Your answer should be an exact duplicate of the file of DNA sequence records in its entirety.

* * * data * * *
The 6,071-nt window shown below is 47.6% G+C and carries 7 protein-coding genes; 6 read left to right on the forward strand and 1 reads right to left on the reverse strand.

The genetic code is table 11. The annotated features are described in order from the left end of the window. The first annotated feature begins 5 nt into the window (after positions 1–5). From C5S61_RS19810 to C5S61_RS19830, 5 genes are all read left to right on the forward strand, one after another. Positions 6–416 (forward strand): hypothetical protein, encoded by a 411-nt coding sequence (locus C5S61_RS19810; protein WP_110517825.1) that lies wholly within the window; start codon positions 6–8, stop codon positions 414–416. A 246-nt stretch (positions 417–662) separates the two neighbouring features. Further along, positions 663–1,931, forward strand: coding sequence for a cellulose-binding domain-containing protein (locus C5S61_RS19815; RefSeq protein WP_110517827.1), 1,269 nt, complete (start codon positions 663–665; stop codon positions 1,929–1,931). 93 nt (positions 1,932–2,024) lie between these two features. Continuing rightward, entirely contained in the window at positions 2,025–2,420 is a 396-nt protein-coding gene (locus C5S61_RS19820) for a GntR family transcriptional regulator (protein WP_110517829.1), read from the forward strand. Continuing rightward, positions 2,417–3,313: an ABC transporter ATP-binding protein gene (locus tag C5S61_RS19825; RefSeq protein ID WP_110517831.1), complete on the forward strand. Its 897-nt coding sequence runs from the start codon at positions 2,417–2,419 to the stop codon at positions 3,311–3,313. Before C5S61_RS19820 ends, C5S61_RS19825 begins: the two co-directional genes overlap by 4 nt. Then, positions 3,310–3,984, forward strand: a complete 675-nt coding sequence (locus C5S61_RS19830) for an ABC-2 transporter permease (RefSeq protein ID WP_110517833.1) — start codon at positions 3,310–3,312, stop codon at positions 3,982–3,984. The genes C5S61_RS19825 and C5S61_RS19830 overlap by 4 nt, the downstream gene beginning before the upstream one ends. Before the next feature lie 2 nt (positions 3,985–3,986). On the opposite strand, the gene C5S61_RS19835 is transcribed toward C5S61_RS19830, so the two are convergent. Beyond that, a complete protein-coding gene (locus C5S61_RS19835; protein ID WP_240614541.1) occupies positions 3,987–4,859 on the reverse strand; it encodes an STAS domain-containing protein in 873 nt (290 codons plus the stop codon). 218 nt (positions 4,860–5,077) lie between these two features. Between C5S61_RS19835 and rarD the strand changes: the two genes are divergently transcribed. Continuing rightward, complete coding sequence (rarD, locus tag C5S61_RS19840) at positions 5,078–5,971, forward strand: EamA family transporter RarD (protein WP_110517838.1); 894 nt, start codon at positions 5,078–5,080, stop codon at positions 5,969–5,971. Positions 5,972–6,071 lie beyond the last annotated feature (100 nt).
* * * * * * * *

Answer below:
The 6,071-nt window shown below is 47.6% G+C and carries 7 protein-coding genes; 6 read left to right on the forward strand and 1 reads right to left on the reverse strand.

The genetic code is table 11. The annotated features are described in order from the left end of the window. The first annotated feature begins 5 nt into the window (after positions 1–5). From C5S61_RS19810 to C5S61_RS19830, 5 genes are all read left to right on the forward strand, one after another. Positions 6–416 (forward strand): hypothetical protein, encoded by a 411-nt coding sequence (locus C5S61_RS19810; protein WP_110517825.1) that lies wholly within the window; start codon positions 6–8, stop codon positions 414–416. A 246-nt stretch (positions 417–662) separates the two neighbouring features. Further along, positions 663–1,931, forward strand: coding sequence for a cellulose-binding domain-containing protein (locus C5S61_RS19815; RefSeq protein WP_110517827.1), 1,269 nt, complete (start codon positions 663–665; stop codon positions 1,929–1,931). 93 nt (positions 1,932–2,024) lie between these two features. Continuing rightward, entirely contained in the window at positions 2,025–2,420 is a 396-nt protein-coding gene (locus C5S61_RS19820) for a GntR family transcriptional regulator (protein WP_110517829.1), read from the forward strand. Continuing rightward, positions 2,417–3,313: an ABC transporter ATP-binding protein gene (locus tag C5S61_RS19825; RefSeq protein ID WP_110517831.1), complete on the forward strand. Its 897-nt coding sequence runs from the start codon at positions 2,417–2,419 to the stop codon at positions 3,311–3,313. Before C5S61_RS19820 ends, C5S61_RS19825 begins: the two co-directional genes overlap by 4 nt. Then, positions 3,310–3,984, forward strand: a complete 675-nt coding sequence (locus C5S61_RS19830) for an ABC-2 transporter permease (RefSeq protein ID WP_110517833.1) — start codon at positions 3,310–3,312, stop codon at positions 3,982–3,984. The genes C5S61_RS19825 and C5S61_RS19830 overlap by 4 nt, the downstream gene beginning before the upstream one ends. Before the next feature lie 2 nt (positions 3,985–3,986). On the opposite strand, the gene C5S61_RS19835 is transcribed toward C5S61_RS19830, so the two are convergent. Beyond that, a complete protein-coding gene (locus C5S61_RS19835; protein ID WP_240614541.1) occupies positions 3,987–4,859 on the reverse strand; it encodes an STAS domain-containing protein in 873 nt (290 codons plus the stop codon). 218 nt (positions 4,860–5,077) lie between these two features. Between C5S61_RS19835 and rarD the strand changes: the two genes are divergently transcribed. Continuing rightward, complete coding sequence (rarD, locus tag C5S61_RS19840) at positions 5,078–5,971, forward strand: EamA family transporter RarD (protein WP_110517838.1); 894 nt, start codon at positions 5,078–5,080, stop codon at positions 5,969–5,971. Positions 5,972–6,071 lie beyond the last annotated feature (100 nt).